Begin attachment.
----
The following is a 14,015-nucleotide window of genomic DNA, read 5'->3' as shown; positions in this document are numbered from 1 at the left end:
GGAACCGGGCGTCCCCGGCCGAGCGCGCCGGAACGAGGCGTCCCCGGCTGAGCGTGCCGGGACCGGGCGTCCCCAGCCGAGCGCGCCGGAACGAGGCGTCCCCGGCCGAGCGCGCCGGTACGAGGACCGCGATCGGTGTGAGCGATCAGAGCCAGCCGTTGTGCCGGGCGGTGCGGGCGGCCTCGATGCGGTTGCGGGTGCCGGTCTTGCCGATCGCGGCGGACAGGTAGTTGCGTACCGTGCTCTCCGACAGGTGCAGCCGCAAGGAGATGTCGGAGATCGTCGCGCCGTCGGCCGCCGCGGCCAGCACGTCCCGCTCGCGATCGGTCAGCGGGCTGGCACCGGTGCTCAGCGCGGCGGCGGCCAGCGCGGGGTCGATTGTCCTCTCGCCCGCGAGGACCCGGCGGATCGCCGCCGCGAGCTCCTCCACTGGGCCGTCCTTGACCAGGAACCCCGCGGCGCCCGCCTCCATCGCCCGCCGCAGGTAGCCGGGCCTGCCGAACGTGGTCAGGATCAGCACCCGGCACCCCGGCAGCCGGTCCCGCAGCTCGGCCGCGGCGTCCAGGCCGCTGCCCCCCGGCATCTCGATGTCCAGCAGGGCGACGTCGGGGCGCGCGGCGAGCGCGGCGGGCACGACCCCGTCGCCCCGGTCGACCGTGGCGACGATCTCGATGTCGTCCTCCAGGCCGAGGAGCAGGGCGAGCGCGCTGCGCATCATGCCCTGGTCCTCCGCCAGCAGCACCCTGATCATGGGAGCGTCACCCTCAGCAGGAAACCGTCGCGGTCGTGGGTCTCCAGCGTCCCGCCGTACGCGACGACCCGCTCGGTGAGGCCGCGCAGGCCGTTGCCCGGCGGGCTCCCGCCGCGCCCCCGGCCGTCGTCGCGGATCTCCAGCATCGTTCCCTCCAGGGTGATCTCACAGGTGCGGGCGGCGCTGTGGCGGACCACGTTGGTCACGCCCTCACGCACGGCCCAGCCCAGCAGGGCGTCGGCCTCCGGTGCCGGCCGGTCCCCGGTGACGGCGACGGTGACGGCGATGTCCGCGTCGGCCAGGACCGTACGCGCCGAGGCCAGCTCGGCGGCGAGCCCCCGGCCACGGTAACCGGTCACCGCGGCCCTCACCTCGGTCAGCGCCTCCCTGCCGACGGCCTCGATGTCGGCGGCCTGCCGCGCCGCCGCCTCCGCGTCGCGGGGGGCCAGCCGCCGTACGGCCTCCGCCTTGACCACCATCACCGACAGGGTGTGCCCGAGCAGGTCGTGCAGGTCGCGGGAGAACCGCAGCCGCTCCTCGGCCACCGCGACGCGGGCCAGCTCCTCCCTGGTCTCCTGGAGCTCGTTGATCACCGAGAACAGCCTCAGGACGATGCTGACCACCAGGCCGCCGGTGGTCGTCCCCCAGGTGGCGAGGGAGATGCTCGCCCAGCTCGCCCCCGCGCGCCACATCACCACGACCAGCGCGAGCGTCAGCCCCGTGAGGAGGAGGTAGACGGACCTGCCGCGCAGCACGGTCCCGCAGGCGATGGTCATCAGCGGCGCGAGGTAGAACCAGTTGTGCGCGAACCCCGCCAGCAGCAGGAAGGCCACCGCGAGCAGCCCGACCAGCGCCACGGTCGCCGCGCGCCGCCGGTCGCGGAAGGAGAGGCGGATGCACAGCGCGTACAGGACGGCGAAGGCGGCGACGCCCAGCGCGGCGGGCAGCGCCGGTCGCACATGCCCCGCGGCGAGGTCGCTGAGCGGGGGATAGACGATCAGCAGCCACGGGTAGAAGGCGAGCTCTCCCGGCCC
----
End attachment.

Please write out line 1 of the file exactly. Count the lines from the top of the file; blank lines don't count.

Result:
The following is a 14,015-nucleotide window of genomic DNA, read 5'->3' as shown; positions in this document are numbered from 1 at the left end: